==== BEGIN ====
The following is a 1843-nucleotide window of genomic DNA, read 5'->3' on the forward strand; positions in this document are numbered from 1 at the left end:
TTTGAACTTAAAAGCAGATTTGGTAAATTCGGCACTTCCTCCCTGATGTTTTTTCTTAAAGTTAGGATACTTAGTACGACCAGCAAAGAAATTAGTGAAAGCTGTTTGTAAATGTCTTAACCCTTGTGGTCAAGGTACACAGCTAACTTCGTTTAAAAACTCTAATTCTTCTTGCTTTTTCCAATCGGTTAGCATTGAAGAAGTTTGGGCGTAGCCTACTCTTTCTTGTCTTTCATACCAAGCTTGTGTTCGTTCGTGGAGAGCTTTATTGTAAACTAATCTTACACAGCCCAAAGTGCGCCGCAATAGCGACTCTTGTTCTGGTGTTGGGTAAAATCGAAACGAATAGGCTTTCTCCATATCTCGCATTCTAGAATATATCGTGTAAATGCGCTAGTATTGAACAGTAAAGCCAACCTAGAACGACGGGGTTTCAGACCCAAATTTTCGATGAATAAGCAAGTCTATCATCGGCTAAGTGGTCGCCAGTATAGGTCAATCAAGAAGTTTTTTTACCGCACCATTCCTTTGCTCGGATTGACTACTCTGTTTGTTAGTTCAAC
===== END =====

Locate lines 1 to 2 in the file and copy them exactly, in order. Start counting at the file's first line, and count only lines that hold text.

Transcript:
The following is a 1843-nucleotide window of genomic DNA, read 5'->3' on the forward strand; positions in this document are numbered from 1 at the left end:
TTTGAACTTAAAAGCAGATTTGGTAAATTCGGCACTTCCTCCCTGATGTTTTTTCTTAAAGTTAGGATACTTAGTACGACCAGCAAAGAAATTAGTGAAAGCTGTTTGTAAATGTCTTAACCCTTGTGGTCAAGGTACACAGCTAACTTCGTTTAAAAACTCTAATTCTTCTTGCTTTTTCCAATCGGTTAGCATTGAAGAAGTTTGGGCGTAGCCTACTCTTTCTTGTCTTTCATACCAAGCTTGTGTTCGTTCGTGGAGAGCTTTATTGTAAACTAATCTTACACAGCCCAAAGTGCGCCGCAATAGCGACTCTTGTTCTGGTGTTGGGTAAAATCGAAACGAATAGGCTTTCTCCATATCTCGCATTCTAGAATATATCGTGTAAATGCGCTAGTATTGAACAGTAAAGCCAACCTAGAACGACGGGGTTTCAGACCCAAATTTTCGATGAATAAGCAAGTCTATCATCGGCTAAGTGGTCGCCAGTATAGGTCAATCAAGAAGTTTTTTTACCGCACCATTCCTTTGCTCGGATTGACTACTCTGTTTGTTAGTTCAAC